This bobolink is carved from white pine and includes elements constructed of brass, steel, an antique packing crate, a willow branch and a croquet ball. 12 1/2″t x 5″ l x 4″ w.

photo 1Most of my experiences with ovenbirds happened before I canoed the Northern Forest Canoe Trail. My trail experiences are limited to a few fleeting glimpses and calls from trees.

My training for the Northern Forest Canoe Trail was multi-faceted. I trained physically by hiking, paddling, lining and poling and spent many weekends in the forest testing myself and equipment.

Knowing that I would be paddling in the summer, when the forest canopy would make sighting many forest birds impossible, I spent a great deal of time ear training.

For ear training I used two apps, iBird Pro and Larkwire Birdsong Pro. The iBird app is a huge field guide complete with descriptions, photos, paintings and recorded calls. All birds are cross referenced with birds with similar features or calls. I generally use this app, on my iPhone, to confirm (or not) when I am not certain of a call that I have heard. Larkwire Birdsong is a ear training method that uses recording, photos, drills and games to facilitate learning and differentiating calls.

A quick note – There are birders that use these calls to draw birds out of cover to be more clearly observed. There is are photo 2two camps on this practice — those that believe the practice is justified and those that believe the practice is disruptive and has a negative impact and causing undue anxiety in birds.

On an early training hike, I was camped in Shades State Park in west central Indiana. I set up camp, cooked on a Sve 123, ate dinner and sat down with an iPad to review and practice birding by ear. I had forgotten my earphones. Thoughtlessly I turned the volume low and accessed a recording of an ovenbird that I thought that I had heard earlier.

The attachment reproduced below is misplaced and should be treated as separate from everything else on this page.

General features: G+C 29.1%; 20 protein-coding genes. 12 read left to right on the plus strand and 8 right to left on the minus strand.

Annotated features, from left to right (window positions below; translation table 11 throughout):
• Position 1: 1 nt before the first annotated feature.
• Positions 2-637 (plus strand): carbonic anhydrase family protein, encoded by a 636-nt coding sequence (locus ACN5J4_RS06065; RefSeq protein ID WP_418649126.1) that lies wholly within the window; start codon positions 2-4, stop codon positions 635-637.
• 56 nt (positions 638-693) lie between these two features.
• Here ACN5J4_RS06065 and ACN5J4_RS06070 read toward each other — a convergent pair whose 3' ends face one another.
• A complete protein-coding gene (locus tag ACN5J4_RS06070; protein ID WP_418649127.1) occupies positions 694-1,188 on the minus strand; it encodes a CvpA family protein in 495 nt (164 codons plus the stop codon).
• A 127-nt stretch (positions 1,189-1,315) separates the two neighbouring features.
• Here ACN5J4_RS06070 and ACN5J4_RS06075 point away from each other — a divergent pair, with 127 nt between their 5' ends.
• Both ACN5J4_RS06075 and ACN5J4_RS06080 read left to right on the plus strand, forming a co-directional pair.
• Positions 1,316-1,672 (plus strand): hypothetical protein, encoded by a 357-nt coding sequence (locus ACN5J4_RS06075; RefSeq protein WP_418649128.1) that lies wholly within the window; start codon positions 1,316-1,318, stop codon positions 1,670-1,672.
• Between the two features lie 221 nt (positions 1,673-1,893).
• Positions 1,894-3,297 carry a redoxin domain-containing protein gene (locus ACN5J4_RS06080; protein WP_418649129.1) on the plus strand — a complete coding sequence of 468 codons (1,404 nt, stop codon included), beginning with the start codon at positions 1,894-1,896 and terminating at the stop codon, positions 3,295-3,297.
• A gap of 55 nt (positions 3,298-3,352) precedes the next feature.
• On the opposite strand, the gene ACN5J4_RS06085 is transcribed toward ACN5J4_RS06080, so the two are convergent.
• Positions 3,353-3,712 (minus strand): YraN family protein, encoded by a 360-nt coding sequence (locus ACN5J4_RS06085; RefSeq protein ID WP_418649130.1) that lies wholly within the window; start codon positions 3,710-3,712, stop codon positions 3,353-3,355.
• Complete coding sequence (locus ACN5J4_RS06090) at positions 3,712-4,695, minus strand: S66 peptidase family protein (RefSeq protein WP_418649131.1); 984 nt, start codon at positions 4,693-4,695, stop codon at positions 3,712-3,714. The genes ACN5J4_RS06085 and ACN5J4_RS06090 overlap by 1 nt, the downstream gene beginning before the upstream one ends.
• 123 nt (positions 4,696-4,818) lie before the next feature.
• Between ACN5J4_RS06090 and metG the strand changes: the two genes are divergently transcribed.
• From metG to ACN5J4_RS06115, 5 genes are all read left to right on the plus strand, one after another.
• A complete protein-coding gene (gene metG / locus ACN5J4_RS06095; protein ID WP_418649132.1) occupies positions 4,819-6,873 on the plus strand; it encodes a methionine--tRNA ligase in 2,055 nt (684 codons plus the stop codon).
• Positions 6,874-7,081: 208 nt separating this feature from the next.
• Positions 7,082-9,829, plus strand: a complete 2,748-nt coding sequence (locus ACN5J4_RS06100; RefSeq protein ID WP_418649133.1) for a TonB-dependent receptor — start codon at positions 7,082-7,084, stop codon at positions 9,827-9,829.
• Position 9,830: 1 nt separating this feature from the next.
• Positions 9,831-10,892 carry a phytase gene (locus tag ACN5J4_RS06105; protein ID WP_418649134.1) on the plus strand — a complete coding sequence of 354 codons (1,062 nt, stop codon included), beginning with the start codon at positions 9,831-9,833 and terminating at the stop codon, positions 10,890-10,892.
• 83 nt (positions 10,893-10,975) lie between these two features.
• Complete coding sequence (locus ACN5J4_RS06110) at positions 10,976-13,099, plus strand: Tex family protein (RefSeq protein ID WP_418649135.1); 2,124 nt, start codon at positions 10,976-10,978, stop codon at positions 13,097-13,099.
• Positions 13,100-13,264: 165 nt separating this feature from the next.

“Teacher-teacher-teacher-teacher” the recording played confirming what I had thought I had heard.

I never expected what happened next. The trees and brush around me exploded with agitated ovenbirds.

For several minutes, several birds, flitted across the open campsite scolding and buzzing angrily.

As quickly as the assault had begun, the forest resumed its quiet order. The deserved rebuke was over. Earphones were added to my packing list for the Northern Forest Canoe Trail.

  

I’ve been birding Ritchey Woods, in Fishers, Indiana, every Sunday morning for the last few weeks. It’s a mixed bag. The birding is great, but it’s adjacent to a noisy highway and airport and is frequented by trail runners and dog walkers.

(Trail runners and dog walkers are fine people. They just tend to throw birds into hiding and startle people intently staring into the treetops.)

I’ve heard a great deal of chatter about a great horned owl nest in the woods. Having no luck in finding myself I made a des fete inquiry and was rewarded to directions to the nesting tree.

It turns out (of course) that I’ve walked within 20′ of this tree every Sunday morning for weeks. Kudos to owl behavior and camouflage. This morning my wife and I found the tree, but no owls. Another birder informed us that they had left the nest in the last day, or so. One fledgling (I believe that there are two) was found in a nearby tree, where I had seen a large bird drop earlier (presumably a parent).